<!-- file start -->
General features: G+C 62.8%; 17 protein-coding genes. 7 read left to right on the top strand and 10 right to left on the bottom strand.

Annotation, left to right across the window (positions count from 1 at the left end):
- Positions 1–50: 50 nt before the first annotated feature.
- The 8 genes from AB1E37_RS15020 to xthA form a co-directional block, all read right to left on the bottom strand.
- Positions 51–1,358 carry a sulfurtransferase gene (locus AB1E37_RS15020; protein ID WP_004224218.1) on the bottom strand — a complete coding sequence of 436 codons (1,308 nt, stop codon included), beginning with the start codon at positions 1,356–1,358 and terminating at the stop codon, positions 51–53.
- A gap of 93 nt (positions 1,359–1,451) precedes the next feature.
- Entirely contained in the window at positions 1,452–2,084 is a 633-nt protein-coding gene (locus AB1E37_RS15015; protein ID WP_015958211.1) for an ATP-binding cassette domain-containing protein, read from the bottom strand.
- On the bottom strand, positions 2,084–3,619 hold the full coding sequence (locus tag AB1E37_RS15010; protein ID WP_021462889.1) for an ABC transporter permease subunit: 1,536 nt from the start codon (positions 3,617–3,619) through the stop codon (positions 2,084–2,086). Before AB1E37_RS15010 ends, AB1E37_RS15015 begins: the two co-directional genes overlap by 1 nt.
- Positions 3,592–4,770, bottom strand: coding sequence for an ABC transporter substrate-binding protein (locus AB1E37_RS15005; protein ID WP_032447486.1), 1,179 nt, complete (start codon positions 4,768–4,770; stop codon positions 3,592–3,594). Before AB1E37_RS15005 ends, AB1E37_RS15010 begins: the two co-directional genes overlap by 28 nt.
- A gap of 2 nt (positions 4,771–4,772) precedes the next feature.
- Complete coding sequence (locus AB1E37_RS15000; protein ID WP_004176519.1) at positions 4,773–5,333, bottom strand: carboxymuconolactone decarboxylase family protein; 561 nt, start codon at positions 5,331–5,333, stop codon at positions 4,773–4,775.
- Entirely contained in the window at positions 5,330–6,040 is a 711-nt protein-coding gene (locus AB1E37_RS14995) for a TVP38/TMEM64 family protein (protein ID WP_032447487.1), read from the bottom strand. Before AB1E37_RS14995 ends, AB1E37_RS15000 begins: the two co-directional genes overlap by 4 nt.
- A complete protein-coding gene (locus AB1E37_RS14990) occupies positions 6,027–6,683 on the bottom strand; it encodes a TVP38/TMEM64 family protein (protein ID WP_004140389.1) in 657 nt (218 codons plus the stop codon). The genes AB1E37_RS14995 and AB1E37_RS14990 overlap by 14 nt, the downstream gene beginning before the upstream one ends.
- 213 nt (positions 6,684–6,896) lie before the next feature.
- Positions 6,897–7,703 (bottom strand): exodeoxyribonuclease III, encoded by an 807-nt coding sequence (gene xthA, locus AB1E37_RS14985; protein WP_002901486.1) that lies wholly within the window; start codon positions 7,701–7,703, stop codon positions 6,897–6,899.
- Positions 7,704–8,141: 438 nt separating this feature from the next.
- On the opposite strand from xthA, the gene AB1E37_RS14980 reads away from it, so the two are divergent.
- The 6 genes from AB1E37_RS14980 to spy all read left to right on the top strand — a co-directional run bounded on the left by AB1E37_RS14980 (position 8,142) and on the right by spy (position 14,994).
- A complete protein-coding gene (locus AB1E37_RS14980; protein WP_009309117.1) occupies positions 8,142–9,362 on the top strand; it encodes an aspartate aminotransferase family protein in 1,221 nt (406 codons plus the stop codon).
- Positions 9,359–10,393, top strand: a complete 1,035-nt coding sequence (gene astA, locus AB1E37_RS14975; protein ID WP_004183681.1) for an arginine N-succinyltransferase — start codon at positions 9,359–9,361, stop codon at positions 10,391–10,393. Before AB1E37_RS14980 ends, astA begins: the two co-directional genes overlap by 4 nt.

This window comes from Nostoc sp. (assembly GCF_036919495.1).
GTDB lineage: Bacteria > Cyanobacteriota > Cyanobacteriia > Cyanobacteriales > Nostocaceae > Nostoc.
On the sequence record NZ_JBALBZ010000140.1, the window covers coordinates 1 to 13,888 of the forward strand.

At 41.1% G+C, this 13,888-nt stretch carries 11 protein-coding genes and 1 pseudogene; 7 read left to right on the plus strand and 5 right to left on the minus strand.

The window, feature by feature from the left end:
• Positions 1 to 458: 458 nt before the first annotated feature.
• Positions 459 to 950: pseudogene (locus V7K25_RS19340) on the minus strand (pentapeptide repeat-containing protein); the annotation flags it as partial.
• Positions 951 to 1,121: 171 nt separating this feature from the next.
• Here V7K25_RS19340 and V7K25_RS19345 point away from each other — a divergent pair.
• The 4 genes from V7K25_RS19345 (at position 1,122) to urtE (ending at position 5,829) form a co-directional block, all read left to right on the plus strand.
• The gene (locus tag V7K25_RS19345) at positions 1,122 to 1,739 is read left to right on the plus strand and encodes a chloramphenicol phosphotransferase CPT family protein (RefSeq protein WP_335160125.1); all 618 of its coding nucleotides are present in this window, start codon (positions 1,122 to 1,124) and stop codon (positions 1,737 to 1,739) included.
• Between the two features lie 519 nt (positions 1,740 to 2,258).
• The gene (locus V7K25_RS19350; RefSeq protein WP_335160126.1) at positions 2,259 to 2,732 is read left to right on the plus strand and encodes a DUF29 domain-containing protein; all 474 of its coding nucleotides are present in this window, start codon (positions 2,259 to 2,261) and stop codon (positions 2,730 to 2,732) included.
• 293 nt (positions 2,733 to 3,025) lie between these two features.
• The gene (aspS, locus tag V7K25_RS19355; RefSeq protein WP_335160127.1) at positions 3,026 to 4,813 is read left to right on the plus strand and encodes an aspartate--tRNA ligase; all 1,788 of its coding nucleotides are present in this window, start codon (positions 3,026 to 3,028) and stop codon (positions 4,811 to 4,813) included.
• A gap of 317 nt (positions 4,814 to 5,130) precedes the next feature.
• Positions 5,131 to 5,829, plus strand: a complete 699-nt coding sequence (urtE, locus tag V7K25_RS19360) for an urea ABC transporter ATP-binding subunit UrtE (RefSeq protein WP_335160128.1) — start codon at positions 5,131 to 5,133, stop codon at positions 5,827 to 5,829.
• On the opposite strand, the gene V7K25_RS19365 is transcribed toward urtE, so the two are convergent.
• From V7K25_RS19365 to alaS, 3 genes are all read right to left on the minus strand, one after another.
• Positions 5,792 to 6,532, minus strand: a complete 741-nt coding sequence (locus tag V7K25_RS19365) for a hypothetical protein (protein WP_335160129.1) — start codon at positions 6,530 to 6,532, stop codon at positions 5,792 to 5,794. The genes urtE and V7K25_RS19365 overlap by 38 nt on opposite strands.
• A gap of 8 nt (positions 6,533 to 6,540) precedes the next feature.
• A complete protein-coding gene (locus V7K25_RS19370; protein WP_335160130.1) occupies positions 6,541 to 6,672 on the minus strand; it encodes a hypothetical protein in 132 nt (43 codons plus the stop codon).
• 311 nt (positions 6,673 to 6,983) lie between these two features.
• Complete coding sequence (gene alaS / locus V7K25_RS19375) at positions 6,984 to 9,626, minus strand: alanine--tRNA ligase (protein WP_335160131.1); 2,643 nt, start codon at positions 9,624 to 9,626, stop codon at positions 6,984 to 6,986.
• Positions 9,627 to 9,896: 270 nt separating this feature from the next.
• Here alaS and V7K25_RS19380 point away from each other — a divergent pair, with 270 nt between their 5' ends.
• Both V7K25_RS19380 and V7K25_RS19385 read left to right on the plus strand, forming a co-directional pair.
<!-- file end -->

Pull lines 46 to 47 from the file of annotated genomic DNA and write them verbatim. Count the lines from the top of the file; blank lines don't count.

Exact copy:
• Here alaS and V7K25_RS19380 point away from each other — a divergent pair, with 270 nt between their 5' ends.
• Both V7K25_RS19380 and V7K25_RS19385 read left to right on the plus strand, forming a co-directional pair.